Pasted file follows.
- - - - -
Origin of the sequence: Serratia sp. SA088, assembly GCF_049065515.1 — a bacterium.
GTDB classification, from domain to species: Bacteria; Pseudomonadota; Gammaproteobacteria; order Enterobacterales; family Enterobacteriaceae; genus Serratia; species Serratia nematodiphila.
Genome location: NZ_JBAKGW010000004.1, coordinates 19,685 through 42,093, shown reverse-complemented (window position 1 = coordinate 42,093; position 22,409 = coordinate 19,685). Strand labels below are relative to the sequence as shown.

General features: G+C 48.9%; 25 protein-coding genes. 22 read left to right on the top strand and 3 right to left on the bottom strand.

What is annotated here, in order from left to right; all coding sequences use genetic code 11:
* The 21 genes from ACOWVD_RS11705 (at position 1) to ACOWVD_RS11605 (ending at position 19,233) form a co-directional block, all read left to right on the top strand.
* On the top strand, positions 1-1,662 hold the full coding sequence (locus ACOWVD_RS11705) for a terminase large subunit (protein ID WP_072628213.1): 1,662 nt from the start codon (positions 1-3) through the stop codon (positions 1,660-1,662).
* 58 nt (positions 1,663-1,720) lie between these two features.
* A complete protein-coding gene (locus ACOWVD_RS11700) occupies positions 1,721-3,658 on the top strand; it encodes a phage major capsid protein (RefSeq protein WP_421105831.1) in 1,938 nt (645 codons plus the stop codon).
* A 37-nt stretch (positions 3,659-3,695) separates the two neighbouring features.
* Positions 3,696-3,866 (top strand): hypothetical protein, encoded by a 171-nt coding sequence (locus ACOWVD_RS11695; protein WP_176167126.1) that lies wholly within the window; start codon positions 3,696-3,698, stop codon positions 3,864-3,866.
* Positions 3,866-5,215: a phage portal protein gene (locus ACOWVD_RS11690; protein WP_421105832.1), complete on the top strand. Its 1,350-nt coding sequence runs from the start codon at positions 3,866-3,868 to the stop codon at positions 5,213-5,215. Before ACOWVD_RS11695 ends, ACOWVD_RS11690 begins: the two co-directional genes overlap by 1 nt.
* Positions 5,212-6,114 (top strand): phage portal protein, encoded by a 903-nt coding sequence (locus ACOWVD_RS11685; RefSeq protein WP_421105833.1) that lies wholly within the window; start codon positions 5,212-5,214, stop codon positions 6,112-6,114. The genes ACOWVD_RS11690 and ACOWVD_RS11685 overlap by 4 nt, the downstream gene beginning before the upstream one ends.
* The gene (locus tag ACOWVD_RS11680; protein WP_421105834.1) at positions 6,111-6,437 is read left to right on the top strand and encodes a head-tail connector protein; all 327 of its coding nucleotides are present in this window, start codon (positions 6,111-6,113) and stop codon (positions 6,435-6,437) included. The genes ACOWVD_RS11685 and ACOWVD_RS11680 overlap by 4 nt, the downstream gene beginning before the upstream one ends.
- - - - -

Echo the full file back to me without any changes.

Origin of the sequence: Serratia sp. SA088, assembly GCF_049065515.1 — a bacterium.
GTDB classification, from domain to species: Bacteria; Pseudomonadota; Gammaproteobacteria; order Enterobacterales; family Enterobacteriaceae; genus Serratia; species Serratia nematodiphila.
Genome location: NZ_JBAKGW010000004.1, coordinates 19,685 through 42,093, shown reverse-complemented (window position 1 = coordinate 42,093; position 22,409 = coordinate 19,685). Strand labels below are relative to the sequence as shown.

General features: G+C 48.9%; 25 protein-coding genes. 22 read left to right on the top strand and 3 right to left on the bottom strand.

What is annotated here, in order from left to right; all coding sequences use genetic code 11:
* The 21 genes from ACOWVD_RS11705 (at position 1) to ACOWVD_RS11605 (ending at position 19,233) form a co-directional block, all read left to right on the top strand.
* On the top strand, positions 1-1,662 hold the full coding sequence (locus ACOWVD_RS11705) for a terminase large subunit (protein ID WP_072628213.1): 1,662 nt from the start codon (positions 1-3) through the stop codon (positions 1,660-1,662).
* 58 nt (positions 1,663-1,720) lie between these two features.
* A complete protein-coding gene (locus ACOWVD_RS11700) occupies positions 1,721-3,658 on the top strand; it encodes a phage major capsid protein (RefSeq protein WP_421105831.1) in 1,938 nt (645 codons plus the stop codon).
* A 37-nt stretch (positions 3,659-3,695) separates the two neighbouring features.
* Positions 3,696-3,866 (top strand): hypothetical protein, encoded by a 171-nt coding sequence (locus ACOWVD_RS11695; protein WP_176167126.1) that lies wholly within the window; start codon positions 3,696-3,698, stop codon positions 3,864-3,866.
* Positions 3,866-5,215: a phage portal protein gene (locus ACOWVD_RS11690; protein WP_421105832.1), complete on the top strand. Its 1,350-nt coding sequence runs from the start codon at positions 3,866-3,868 to the stop codon at positions 5,213-5,215. Before ACOWVD_RS11695 ends, ACOWVD_RS11690 begins: the two co-directional genes overlap by 1 nt.
* Positions 5,212-6,114 (top strand): phage portal protein, encoded by a 903-nt coding sequence (locus ACOWVD_RS11685; RefSeq protein WP_421105833.1) that lies wholly within the window; start codon positions 5,212-5,214, stop codon positions 6,112-6,114. The genes ACOWVD_RS11690 and ACOWVD_RS11685 overlap by 4 nt, the downstream gene beginning before the upstream one ends.
* The gene (locus tag ACOWVD_RS11680; protein WP_421105834.1) at positions 6,111-6,437 is read left to right on the top strand and encodes a head-tail connector protein; all 327 of its coding nucleotides are present in this window, start codon (positions 6,111-6,113) and stop codon (positions 6,435-6,437) included. The genes ACOWVD_RS11685 and ACOWVD_RS11680 overlap by 4 nt, the downstream gene beginning before the upstream one ends.